The Costs and Profits of a DC Condo Conversion, Revisited

  • February 21st 2019

by Nena Perry-Brown

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Rendering of a condo conversion, courtesy of Jim Foster of Arcadia Design. Click to enlarge.

In 2017, UrbanTurf took a closer look at the return on investment that small-scale developers can expect in DC when converting a single-family home into condominium units. Since then, home prices have steadily increased, as has the cost of construction. Today, we revisit that examination to see how the costs and profitability of condo conversions has changed.

UrbanTurf spoke with real estate consultant Saman Zomorodi, a mortgage consultant and condo conversion associate at Standard Title Group, as well as a small-scale DC developer, both of whom offered an example of the itemized expenses and profits for small condo projects.

Although profitable home-flipping in DC has been associated with more affordable neighborhoods in recent years, converting a single-family home into condos remains profitable for developers willing to put in a hefty upfront investment. The table below compares conversions in Adams Morgan and the Shaw Historic District.

Costs and returns for condo conversions. Click to enlarge.

The Adams Morgan example is for converting a 4,000 square-foot stacked flat into six condo units. In this case, the site is zoned RA-2, is not in an historic district and requires two parking spaces. The Shaw example is for conversion of a 4,000 square-foot single-family home into a pair of flats. This example is also on an RF-1 zoned site within the Shaw Historic District, and no parking is required.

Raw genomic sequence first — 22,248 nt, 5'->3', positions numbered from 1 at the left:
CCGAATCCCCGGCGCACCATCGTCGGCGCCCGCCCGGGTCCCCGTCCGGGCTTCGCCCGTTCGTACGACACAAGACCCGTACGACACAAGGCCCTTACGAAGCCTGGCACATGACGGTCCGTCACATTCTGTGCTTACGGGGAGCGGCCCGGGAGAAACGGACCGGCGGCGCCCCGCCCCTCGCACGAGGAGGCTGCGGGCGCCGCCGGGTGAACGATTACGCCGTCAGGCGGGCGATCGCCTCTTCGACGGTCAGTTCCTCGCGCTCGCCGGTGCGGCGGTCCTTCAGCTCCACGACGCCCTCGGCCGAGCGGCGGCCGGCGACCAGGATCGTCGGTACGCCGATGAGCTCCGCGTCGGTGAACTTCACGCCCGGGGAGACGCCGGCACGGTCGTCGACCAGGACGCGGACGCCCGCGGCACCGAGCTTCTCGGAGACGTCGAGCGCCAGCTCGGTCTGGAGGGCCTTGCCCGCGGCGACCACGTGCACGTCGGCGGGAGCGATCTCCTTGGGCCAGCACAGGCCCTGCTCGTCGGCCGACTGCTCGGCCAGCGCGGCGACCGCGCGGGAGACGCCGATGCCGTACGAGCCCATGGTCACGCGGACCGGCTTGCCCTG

As the table above shows, the cost to acquire a property in these neighborhoods presents a barrier for entry into this kind of project. In the Adams Morgan example, a rowhouse ripe for conversion may have cost $550,000 in 2017, but could easily cost $750,000 now.

“DC’s real estate market has become very competitive, so it is critical for developers to have a solid business plan before entering into a condo conversion investment,” Zomorodi explained. The shift in the market also means that while there may be a higher profit numerically, the return on investment (ROI) is lower than what it was in 2017. In Adams Morgan, for example, converting a single-family home into two condos reaped a 147 percent ROI in 2017, while this year, converting that same home into six condos would reap an ROI of 60 percent.

Although rising construction costs are a factor in why hard costs have ballooned from the $200,000-300,000 range in 2017, it should be noted that the above examples are for luxury condo units with high-end finishes. Another difference between current examples and 2017's estimates is that the current conversions take approximately 18 months to complete rather than 14 months. Utilization of DCRA's pay-to-fast-track programs is factored into the soft costs above and offers developers a route to accomplish these developments within 14 months and potentially cut down on carrying costs.

Renderings and zoning analysis completed by Jim Foster of Arcadia Design.

This article originally published at https://dc.urbanturf.com/articles/blog/the-costs-and-profits-of-a-dc-condo-conversion-revisited/15031.

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